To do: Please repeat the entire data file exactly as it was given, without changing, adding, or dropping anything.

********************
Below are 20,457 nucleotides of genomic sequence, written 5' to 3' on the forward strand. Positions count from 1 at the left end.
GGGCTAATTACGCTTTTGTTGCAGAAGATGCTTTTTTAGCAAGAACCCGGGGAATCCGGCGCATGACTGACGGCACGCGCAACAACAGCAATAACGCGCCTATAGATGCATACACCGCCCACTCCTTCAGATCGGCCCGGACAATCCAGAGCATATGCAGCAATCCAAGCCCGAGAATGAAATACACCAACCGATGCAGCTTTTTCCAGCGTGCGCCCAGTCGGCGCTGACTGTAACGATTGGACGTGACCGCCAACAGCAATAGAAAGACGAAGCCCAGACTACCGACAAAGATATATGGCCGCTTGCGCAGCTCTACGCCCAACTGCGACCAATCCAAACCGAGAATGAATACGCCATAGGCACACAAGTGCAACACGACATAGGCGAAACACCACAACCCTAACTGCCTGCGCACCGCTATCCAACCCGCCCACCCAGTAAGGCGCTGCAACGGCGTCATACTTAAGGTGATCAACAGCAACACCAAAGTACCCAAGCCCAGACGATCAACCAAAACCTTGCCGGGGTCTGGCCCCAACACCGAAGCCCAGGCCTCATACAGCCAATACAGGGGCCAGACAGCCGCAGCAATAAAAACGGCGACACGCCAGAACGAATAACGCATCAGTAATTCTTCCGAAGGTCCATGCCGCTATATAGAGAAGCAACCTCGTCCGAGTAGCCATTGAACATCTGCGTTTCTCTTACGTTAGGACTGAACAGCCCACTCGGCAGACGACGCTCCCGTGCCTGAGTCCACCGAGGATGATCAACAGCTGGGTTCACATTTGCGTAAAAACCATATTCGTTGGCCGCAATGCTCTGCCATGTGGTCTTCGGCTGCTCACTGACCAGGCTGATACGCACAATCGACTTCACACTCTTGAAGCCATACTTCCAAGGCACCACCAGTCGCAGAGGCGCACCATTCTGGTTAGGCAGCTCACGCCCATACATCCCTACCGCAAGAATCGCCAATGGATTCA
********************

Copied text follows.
Below are 20,457 nucleotides of genomic sequence, written 5' to 3' on the forward strand. Positions count from 1 at the left end.
GGGCTAATTACGCTTTTGTTGCAGAAGATGCTTTTTTAGCAAGAACCCGGGGAATCCGGCGCATGACTGACGGCACGCGCAACAACAGCAATAACGCGCCTATAGATGCATACACCGCCCACTCCTTCAGATCGGCCCGGACAATCCAGAGCATATGCAGCAATCCAAGCCCGAGAATGAAATACACCAACCGATGCAGCTTTTTCCAGCGTGCGCCCAGTCGGCGCTGACTGTAACGATTGGACGTGACCGCCAACAGCAATAGAAAGACGAAGCCCAGACTACCGACAAAGATATATGGCCGCTTGCGCAGCTCTACGCCCAACTGCGACCAATCCAAACCGAGAATGAATACGCCATAGGCACACAAGTGCAACACGACATAGGCGAAACACCACAACCCTAACTGCCTGCGCACCGCTATCCAACCCGCCCACCCAGTAAGGCGCTGCAACGGCGTCATACTTAAGGTGATCAACAGCAACACCAAAGTACCCAAGCCCAGACGATCAACCAAAACCTTGCCGGGGTCTGGCCCCAACACCGAAGCCCAGGCCTCATACAGCCAATACAGGGGCCAGACAGCCGCAGCAATAAAAACGGCGACACGCCAGAACGAATAACGCATCAGTAATTCTTCCGAAGGTCCATGCCGCTATATAGAGAAGCAACCTCGTCCGAGTAGCCATTGAACATCTGCGTTTCTCTTACGTTAGGACTGAACAGCCCACTCGGCAGACGACGCTCCCGTGCCTGAGTCCACCGAGGATGATCAACAGCTGGGTTCACATTTGCGTAAAAACCATATTCGTTGGCCGCAATGCTCTGCCATGTGGTCTTCGGCTGCTCACTGACCAGGCTGATACGCACAATCGACTTCACACTCTTGAAGCCATACTTCCAAGGCACCACCAGTCGCAGAGGCGCACCATTCTGGTTAGGCAGCTCACGCCCATACATCCCTACCGCAAGAATCGCCAATGGATTCA